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3.21 pm

Mr. Paul Keetch (Hereford) (LD): It is a pleasure to follow the hon. Member for Dunfermline, West (Rachel Squire), who speaks on defence matters, especially naval issues, with such skill. I shall write to her about my visit to Rosyth in a few weeks, to which I look forward eagerly. Like her, I pay tribute to the armed forces parliamentary scheme, in which I, too, participated with the senior service, albeit in a different year from her. I was with the hon. Member for St. Albans (Mr. Pollard), who was present in the Chamber until recently. The scheme is of great benefit to many people.

I join the hon. Lady and the Secretary of State in paying tribute to the late Brigadier Lord Vivian, whom I met when I first entered Parliament. The then Secretary of State was keen to encourage new Back Benchers with defence interests to get involved, and I accompanied Lord Vivian on several trips with the Lords defence study group. I remember the hon. Member for Vale of Glamorgan (Mr. Smith) and me accompanying Lord Vivian to see warships in a base in the western isles. Lord Vivian was always courteous and generous in sharing his knowledge with members of other parties. He will be greatly missed.

I associate myself with the Secretary of State's comments about the terrible events in Madrid. For all of us, they have reinforced the recognition that the main threat to the United Kingdom is now from international terrorism. We must commit ourselves to the campaign against that. On that issue, the Liberal Democrats concur 100 per cent. with the Government.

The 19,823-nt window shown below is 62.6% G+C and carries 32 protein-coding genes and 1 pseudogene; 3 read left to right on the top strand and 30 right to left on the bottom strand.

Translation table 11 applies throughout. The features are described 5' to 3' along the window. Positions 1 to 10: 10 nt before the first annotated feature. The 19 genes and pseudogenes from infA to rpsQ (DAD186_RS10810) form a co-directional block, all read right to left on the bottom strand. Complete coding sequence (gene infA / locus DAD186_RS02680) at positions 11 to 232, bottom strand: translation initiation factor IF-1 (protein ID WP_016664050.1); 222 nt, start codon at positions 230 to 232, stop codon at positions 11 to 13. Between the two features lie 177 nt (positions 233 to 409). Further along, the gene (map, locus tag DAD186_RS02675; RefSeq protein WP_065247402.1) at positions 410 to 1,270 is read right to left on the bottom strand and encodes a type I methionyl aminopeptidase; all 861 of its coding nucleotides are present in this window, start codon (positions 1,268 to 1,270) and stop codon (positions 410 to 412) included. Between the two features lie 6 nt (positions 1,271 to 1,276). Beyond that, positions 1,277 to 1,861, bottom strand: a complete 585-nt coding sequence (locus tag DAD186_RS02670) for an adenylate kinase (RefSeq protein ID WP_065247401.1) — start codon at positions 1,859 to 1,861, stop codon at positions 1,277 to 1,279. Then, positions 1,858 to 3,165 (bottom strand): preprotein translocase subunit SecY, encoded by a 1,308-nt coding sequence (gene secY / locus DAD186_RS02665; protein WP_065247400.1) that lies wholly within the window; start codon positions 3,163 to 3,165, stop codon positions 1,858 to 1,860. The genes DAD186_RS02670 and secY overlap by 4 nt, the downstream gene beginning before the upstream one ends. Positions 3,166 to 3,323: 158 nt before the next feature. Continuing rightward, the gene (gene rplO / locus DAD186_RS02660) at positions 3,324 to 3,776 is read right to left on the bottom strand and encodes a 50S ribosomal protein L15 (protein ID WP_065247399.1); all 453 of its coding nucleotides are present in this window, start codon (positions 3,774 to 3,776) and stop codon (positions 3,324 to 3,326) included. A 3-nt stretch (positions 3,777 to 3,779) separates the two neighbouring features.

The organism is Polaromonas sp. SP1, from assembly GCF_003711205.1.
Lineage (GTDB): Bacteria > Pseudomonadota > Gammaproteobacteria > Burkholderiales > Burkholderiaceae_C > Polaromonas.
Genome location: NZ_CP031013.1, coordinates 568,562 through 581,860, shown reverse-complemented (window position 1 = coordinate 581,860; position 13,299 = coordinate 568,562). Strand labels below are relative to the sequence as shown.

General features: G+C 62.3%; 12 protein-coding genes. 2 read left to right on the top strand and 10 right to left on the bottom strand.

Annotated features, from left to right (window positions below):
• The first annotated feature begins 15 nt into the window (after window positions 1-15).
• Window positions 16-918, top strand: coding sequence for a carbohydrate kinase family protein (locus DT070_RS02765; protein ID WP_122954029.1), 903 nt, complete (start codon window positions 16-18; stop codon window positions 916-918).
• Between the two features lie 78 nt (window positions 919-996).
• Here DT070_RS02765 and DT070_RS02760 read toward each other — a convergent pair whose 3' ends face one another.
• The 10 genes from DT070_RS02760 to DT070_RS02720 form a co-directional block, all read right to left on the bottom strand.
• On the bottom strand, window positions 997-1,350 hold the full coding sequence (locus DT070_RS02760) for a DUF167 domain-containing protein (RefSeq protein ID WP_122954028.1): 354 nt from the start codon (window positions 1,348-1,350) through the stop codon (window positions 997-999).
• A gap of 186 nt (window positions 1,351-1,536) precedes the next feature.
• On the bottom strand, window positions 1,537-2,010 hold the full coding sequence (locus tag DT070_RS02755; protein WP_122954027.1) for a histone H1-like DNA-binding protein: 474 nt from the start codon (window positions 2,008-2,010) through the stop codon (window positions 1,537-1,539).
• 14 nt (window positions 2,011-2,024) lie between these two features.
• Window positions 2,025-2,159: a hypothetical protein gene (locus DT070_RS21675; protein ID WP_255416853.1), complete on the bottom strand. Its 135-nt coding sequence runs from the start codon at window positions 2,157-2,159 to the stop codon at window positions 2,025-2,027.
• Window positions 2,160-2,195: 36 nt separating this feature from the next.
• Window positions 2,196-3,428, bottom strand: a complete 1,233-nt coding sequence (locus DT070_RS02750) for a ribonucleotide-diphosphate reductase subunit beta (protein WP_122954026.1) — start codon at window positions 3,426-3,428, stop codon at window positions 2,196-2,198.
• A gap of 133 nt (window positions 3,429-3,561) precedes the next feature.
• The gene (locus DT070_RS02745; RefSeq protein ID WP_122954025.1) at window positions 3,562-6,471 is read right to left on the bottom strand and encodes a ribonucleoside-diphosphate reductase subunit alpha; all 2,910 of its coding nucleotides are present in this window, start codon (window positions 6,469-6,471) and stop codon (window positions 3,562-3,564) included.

I see the Under-Secretary of State for Defence on the Treasury Bench. Yesterday, he and I debated the reserve forces. It seems that defence debates are like London buses: there is none for ages, then two come along at once. The Government have been good, however, in scheduling regular defence debates, and I commend them on that. I also commend the White Paper, which contains much with which we agree.

Britain enjoys a unique position in being able to project power to enhance the security of the United Kingdom and the world in troubled areas. We should guard that ability at all costs. I pay tribute to British forces—and their families—who are undertaking brave work in reconstruction in Iraq, Afghanistan and Kosovo. In recent weeks, we have seen the real threat that our soldiers face in Kosovo.